Hundreds of Cubans visit the Spanish ship 'Elcano' in the port of Havana

Hundreds of Cubans visit the Spanish ship ‘Elcano’ in the port of Havana

“Who is the last for the boat?” A young woman accompanied by two children shouted this Saturday morning. In the long queue, some carry umbrellas and others cross the sidewalk to take refuge from the strong May sun, while waiting to see the training ship of the Spanish Navy, Juan Sebastian de Elcanowhich made landfall last Thursday morning in the port of Havana.

Getting on a boat is no small thing. Despite living on an island, very few Cubans have a boat and if they do have one, it is no more than a small boat without a motor or an old inflated truck tube. The ban on using yachts or boats to enjoy a walk on the sea is still in place for nationals after decades of being imposed.

So the opening of elcano To the curious gaze of visitors, it was quite an event in a city that once had a vibrant port where sailors, merchants and buccaneers shaped the identity of the Villa de San Cristóbal de La Habana. Since then much has happened and now the boats are seen as the way to escape from the country.

“Tremendous sails, this really picks up speed from here to Miami,” joked a boy who managed to get on the ship after more than two hours in line. “After I dialed I could have gone to Coppelia and stood in line to have an ice cream, come back and it still wouldn’t have been my turn,” he commented.

Customs employees first boarded the four-masted vessel to take photos with the Spanish sailors. laughs, selfie and jokes began this Saturday’s day on a ship that at night was the only lighted point in a semi-dark bay and a city that was also in semi-darkness.

The police controlled the long queue early on and there were also vendors who wanted to take advantage of the crowds to offer roses, candies, sweet cookies and whatever product they could propose in the middle of an area where, until a couple of years ago, the most appetizing were foreigners, but now merchants must be content to sell their trinkets in Cuban pesos.

After long hours of waiting, the first groups began to go up to the elcano and so a river of people continued to flow, little by little, to the imposing structure that shone and on which the Spanish and Cuban flags waved. When the sun went down a bit, already in the afternoon, the woman with the two children that she marked in the queue before noon managed to get on the ship.

“We left Cartagena in Spain, we passed through Cape Verde, we went to Puerto Rico and from there we came here,” he explained to 14ymedio a Spanish sailor. “From here we go to Miami and then we go to Santander, that’s going to take about 28 days,” said the man while nervous laughter ran through those who listened to his explanation. “It goes to Miami, asere, to Miami,” repeated a young man who went along with several friends to the guided tour.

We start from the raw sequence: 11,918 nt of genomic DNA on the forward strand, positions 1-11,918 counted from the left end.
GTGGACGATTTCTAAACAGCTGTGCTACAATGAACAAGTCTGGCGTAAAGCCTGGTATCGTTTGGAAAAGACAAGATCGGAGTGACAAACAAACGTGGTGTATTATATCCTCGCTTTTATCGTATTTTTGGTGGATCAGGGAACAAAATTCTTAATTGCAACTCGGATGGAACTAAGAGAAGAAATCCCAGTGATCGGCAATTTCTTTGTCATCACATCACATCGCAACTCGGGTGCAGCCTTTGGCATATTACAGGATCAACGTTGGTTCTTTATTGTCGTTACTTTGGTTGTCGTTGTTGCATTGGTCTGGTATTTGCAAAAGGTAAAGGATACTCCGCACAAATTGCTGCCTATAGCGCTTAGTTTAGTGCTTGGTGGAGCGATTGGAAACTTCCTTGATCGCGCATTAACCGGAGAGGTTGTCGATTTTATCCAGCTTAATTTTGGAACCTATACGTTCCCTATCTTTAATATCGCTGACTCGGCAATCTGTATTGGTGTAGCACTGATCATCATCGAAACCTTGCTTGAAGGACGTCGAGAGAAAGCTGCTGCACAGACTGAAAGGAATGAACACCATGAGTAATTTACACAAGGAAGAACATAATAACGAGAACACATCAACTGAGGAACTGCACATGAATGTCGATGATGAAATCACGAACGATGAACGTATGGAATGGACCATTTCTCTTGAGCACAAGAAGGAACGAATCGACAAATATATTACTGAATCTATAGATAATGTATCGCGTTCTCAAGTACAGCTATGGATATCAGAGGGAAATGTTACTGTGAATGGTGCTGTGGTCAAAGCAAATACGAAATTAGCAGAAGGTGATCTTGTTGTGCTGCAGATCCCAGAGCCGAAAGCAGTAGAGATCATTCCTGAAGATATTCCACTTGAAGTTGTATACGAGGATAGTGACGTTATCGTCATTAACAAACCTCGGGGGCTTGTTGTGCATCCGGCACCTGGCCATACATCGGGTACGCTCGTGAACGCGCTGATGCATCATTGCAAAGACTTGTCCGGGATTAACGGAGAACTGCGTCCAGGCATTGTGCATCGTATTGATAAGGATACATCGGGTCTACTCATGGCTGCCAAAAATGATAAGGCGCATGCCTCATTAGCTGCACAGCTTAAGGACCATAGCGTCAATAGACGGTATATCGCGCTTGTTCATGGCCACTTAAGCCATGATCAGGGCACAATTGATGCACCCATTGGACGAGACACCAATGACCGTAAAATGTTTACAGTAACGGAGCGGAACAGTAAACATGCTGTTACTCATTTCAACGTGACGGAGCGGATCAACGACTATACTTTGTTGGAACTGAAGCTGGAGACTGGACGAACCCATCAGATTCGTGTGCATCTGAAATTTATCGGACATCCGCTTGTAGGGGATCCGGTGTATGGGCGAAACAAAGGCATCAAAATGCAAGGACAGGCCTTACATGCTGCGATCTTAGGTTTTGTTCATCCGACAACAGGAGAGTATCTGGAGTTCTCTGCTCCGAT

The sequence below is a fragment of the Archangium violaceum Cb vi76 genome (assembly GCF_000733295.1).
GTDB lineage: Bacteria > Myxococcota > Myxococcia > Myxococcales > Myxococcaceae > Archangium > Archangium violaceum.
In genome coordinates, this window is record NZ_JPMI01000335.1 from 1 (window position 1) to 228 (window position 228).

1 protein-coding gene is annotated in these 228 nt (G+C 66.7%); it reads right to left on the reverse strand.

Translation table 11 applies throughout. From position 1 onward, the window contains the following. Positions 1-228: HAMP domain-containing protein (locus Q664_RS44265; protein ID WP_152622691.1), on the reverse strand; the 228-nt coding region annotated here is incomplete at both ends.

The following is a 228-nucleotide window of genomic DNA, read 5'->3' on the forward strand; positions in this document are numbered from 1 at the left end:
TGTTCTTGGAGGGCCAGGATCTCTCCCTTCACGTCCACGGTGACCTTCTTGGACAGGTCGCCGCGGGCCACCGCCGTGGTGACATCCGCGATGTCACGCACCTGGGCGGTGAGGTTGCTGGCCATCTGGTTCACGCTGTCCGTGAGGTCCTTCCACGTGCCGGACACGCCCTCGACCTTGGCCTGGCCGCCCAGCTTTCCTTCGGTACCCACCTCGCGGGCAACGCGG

Although the ship is in the Havana bay, certain breezes of freedom are felt on its deck. “This is Spanish territory, here it is different and you feel it,” says a woman who has gone upstairs with a baby in her arms. The sailor described what it is like to climb to the top of the mast when you are in the middle of the sea. “It gives you a respect that you shit, look where you look there is only water,” she warns.

The queue to enter the 'Elcano' seen from its deck.  (14ymedio)

The people, pending his explanations, observed the lines, the knots, caressed the edges of the bow as if they were on the back of an animal. The children asked their parents questions. “And have they brought all the food?”, a teenager blurted out to the Spanish guide. “Here in Havana we don’t load food, but in Miami we are going to load a large load,” he replied.

His clarification sparked a string of comments. “What are they going to load here, if there is nothing here”, “luckily, because this is on fire”, “better, better stock up there”, several of the group were heard saying, following the sailor’s explanations. “We have Wi-Fi internet but it’s not very good,” the man clarified. “Ah, they are like the Cubans with Etecsa,” commented one and laughter broke out.

“On other Navy ships it goes much better because the antennas are at the highest point, but not here, there is a lot of signal loss with the rigs and the sails. Here you can send messages, call, but watching Netflix is ​​almost impossible” , reinforced the man. So he continued on the deck, while the Cubans followed him with wide eyes and that gesture in the mouth of which he is savoring an experience with which he has long dreamed.

The tour ended and it was the turn of another group of those waiting in line. The line continued to grow outside the ship. It is not every day that Cubans can once again feel that they are above the waters, above their sea.

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